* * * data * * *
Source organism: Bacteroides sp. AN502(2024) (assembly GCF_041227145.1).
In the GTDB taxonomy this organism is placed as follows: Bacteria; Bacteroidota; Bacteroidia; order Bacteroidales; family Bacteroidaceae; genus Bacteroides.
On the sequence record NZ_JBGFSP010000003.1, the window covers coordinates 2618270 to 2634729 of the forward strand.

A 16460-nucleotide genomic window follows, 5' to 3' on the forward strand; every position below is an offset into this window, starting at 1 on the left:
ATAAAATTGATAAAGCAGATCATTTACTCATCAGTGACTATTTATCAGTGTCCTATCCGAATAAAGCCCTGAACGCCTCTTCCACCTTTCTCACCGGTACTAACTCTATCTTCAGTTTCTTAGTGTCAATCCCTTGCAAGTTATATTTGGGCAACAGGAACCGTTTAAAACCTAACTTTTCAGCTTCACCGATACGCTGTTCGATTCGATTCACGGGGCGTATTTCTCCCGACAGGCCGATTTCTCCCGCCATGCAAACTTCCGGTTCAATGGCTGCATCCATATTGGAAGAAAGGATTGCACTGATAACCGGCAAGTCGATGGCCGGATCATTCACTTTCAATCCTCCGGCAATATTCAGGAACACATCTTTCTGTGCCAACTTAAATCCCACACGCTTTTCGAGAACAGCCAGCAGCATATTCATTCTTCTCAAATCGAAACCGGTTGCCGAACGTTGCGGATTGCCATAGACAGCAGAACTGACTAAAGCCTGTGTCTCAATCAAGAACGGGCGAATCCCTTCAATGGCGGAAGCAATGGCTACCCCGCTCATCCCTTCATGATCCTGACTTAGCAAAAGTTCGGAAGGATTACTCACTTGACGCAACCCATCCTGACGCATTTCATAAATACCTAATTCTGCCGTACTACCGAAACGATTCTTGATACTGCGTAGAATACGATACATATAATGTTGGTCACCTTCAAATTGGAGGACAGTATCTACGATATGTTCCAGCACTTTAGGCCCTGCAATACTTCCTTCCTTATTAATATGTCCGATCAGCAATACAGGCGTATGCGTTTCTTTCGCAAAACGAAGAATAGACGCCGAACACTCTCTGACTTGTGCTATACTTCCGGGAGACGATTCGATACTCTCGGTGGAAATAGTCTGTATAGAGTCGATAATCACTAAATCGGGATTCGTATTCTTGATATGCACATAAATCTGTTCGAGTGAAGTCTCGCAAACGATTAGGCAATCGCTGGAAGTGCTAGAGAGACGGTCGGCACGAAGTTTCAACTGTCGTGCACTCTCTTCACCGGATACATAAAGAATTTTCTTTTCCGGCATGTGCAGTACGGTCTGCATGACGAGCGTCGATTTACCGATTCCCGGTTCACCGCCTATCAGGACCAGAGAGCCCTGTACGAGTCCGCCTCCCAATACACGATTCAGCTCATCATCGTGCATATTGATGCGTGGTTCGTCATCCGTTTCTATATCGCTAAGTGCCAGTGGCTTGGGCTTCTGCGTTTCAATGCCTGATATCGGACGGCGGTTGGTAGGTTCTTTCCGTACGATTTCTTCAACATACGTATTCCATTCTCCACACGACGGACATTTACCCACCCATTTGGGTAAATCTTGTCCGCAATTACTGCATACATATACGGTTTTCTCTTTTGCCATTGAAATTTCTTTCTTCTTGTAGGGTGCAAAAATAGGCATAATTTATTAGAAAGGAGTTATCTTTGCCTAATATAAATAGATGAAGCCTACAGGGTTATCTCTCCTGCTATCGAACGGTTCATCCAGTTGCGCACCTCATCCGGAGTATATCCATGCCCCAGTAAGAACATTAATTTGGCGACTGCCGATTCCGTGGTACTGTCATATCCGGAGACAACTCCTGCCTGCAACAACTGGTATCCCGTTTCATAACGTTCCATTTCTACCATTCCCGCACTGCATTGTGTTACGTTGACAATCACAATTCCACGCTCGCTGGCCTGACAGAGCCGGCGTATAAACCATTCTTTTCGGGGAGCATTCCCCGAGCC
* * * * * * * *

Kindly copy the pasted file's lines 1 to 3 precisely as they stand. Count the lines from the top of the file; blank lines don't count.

Source organism: Bacteroides sp. AN502(2024) (assembly GCF_041227145.1).
In the GTDB taxonomy this organism is placed as follows: Bacteria; Bacteroidota; Bacteroidia; order Bacteroidales; family Bacteroidaceae; genus Bacteroides.
On the sequence record NZ_JBGFSP010000003.1, the window covers coordinates 2618270 to 2634729 of the forward strand.